The Department of Veterans’ Affairs may have to pay compensation to the maintenance crews of F-111 fighter planes. In the 1970s employees worked within the fuel tanks of the fighters with little, if any, PPE. In 2004 these workers were excluded from a healthcare and compensation scheme even though, according to one media report, evidence was presented that the workers had
- a 50% increased risk of cancer
- a two-fold increase in obstructive lung disease;
- a two-and-a-half fold increase in sexual dysfunction; and
- a two-fold increase in anxiety and depression.
One of the reasons the maintenance crews were denied compensation was that the Royal Australian Air Force (RAAF) had destroyed the maintenance records from before 1992.
An inquiry into the affair has received a submission from the commonwealth Ombudsman, John McMillan, and Labor MP, Arch Bevis, that strongly criticised the destruction and inadequacy of records.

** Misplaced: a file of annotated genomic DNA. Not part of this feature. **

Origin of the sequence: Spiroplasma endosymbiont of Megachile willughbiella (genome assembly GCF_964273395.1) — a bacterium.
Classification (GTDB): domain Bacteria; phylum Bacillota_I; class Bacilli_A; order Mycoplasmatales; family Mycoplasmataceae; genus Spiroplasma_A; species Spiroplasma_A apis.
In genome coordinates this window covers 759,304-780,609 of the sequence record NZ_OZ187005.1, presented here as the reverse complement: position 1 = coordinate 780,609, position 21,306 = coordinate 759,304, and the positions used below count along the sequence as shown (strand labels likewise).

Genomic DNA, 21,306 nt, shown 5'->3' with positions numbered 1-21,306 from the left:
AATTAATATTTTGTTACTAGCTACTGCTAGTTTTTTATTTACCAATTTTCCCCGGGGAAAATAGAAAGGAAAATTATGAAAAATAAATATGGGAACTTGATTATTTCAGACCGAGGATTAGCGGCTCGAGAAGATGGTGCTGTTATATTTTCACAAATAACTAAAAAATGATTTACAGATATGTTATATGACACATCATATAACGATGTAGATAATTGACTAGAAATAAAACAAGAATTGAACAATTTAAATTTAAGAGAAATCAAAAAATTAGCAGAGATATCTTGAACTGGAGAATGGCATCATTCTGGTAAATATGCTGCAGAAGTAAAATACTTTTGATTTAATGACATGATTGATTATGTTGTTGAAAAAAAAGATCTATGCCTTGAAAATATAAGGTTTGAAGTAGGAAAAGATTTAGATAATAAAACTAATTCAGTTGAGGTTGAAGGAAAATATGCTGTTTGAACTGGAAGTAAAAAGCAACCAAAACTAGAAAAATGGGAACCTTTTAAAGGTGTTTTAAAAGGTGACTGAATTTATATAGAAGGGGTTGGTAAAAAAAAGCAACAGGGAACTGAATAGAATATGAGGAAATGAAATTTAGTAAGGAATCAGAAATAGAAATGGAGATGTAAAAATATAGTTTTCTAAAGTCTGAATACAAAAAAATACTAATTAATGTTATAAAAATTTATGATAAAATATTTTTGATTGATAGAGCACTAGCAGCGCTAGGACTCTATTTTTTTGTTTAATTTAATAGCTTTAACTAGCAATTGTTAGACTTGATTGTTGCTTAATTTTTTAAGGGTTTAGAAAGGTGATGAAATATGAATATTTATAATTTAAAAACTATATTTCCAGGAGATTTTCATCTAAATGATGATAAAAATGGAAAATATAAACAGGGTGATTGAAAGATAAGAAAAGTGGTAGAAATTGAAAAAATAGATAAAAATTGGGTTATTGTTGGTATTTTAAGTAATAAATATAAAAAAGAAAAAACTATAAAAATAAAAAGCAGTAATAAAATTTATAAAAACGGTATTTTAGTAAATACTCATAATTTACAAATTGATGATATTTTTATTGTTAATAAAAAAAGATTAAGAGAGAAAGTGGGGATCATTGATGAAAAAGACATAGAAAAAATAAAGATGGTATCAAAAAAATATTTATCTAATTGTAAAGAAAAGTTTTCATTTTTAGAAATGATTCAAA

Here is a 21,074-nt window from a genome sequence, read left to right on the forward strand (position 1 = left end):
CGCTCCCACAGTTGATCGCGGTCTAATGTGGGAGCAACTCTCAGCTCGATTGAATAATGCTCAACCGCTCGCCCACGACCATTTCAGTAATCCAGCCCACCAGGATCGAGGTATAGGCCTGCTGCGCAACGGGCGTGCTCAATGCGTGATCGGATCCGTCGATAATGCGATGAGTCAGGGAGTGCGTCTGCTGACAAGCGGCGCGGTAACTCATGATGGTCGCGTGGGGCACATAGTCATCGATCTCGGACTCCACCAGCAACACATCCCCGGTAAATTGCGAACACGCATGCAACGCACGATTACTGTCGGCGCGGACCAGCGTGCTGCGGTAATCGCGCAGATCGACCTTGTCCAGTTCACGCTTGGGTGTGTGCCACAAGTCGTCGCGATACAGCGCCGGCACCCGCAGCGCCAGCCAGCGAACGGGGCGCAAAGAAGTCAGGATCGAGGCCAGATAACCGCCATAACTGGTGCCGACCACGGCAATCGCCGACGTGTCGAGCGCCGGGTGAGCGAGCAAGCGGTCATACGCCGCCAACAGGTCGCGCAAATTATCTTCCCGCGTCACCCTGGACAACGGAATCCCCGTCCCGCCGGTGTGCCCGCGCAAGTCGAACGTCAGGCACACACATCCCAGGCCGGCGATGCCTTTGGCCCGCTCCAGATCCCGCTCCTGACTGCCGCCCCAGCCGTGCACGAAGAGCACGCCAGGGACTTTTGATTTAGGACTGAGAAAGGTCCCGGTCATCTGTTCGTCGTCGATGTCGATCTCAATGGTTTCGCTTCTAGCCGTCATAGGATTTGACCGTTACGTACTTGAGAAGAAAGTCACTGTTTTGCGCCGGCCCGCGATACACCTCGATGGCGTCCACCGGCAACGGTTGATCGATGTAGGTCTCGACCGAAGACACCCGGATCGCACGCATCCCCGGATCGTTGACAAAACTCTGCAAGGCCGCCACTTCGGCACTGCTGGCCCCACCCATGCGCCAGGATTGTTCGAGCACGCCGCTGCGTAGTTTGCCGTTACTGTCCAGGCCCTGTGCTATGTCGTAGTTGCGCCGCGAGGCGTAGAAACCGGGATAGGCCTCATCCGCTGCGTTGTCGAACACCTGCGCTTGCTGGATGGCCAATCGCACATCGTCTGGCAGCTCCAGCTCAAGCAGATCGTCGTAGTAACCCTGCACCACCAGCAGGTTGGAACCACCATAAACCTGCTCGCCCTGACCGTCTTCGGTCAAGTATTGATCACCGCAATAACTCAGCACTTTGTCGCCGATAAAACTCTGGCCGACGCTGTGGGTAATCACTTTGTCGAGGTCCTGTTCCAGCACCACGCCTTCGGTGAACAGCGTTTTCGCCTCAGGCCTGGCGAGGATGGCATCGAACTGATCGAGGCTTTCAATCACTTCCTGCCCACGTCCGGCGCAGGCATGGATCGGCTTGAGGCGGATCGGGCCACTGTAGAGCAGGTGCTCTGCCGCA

In safety management, record-keeping is often seen, and dismissed, as “red tape”. The reduction of red tape is not the elimination of red tape and the reality of Australia’s increasing litigious legal system is that more records need to be kept, and for longer, than ever before.
Perhaps, the government, in its pledge to reduce red tape and business costs, should look at the lawyers’ insistence to business that the first port-of-call after an industrial incident is to call them so that everything becomes covered by legal-client privilege.
Perhaps it is the pressure to create paperwork than the paperwork itself that is the problem. In the case of the F-111 maintenance crews, regardless of the lack of paperwork, justice seems to be happening. It is just sad that so much pain and suffering had to be endured before getting close to a resolution.
Click HERE for a personal reflection on the health issues of the workers from one of Australian Rugby League’s champions, Tommy Raudonikis.